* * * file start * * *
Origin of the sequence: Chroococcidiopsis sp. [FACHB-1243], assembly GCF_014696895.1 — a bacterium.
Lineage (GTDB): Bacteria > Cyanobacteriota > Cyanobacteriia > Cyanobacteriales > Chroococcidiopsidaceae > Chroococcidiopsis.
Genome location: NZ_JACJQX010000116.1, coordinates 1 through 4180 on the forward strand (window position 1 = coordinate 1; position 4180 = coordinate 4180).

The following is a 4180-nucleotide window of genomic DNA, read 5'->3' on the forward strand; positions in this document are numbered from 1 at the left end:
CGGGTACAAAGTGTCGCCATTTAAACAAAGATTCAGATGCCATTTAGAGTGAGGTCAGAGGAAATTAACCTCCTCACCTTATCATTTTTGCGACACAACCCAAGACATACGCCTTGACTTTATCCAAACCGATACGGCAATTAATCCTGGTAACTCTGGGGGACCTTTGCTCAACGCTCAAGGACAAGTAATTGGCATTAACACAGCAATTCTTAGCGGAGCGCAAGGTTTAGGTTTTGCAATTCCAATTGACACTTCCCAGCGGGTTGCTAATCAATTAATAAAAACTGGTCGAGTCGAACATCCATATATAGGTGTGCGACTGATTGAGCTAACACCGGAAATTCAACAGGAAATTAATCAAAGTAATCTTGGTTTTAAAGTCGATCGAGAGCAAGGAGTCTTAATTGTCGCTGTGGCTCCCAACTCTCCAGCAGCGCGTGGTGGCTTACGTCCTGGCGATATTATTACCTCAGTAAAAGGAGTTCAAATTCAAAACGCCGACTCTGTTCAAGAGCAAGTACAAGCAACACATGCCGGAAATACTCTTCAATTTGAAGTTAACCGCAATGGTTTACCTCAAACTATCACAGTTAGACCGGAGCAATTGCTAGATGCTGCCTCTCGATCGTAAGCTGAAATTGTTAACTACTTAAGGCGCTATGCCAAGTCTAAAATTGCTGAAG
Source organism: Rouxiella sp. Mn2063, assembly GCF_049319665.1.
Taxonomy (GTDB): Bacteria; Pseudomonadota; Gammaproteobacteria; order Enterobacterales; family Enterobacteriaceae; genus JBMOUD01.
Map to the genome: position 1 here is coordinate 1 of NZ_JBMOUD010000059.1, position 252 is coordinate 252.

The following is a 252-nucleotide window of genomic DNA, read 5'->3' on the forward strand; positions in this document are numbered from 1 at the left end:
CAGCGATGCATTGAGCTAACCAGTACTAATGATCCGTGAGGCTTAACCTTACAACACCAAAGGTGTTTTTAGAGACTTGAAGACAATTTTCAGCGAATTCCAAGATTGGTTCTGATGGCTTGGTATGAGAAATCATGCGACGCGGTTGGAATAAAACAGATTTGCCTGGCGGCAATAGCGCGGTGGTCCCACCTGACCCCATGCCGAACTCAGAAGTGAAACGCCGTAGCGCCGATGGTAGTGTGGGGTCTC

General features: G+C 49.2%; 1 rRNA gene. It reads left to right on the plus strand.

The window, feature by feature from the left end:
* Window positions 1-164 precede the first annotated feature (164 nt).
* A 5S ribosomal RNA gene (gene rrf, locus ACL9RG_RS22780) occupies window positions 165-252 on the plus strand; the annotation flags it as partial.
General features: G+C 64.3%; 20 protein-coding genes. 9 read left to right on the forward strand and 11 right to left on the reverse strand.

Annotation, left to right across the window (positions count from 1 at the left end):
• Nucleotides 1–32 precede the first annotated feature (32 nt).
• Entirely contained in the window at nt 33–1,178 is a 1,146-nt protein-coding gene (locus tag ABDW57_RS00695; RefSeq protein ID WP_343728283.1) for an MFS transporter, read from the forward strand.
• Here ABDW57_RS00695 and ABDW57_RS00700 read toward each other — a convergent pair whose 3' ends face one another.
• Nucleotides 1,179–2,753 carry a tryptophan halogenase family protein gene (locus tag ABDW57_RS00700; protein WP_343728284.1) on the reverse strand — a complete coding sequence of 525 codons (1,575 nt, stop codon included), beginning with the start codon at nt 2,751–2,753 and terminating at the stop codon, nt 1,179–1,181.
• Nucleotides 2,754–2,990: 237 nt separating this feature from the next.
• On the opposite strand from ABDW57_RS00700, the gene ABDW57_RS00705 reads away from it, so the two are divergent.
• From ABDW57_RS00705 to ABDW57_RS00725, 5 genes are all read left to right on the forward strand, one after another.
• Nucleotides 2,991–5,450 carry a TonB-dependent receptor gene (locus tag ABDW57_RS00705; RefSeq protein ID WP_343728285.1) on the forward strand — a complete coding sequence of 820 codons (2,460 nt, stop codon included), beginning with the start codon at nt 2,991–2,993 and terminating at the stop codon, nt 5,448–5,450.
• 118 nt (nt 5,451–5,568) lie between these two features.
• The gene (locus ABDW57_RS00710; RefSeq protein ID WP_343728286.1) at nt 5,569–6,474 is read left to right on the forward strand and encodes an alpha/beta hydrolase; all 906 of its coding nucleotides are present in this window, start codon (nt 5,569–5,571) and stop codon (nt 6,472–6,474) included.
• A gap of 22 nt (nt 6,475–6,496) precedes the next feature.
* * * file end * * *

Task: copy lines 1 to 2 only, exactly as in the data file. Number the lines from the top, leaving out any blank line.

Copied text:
Origin of the sequence: Chroococcidiopsis sp. [FACHB-1243], assembly GCF_014696895.1 — a bacterium.
Lineage (GTDB): Bacteria > Cyanobacteriota > Cyanobacteriia > Cyanobacteriales > Chroococcidiopsidaceae > Chroococcidiopsis.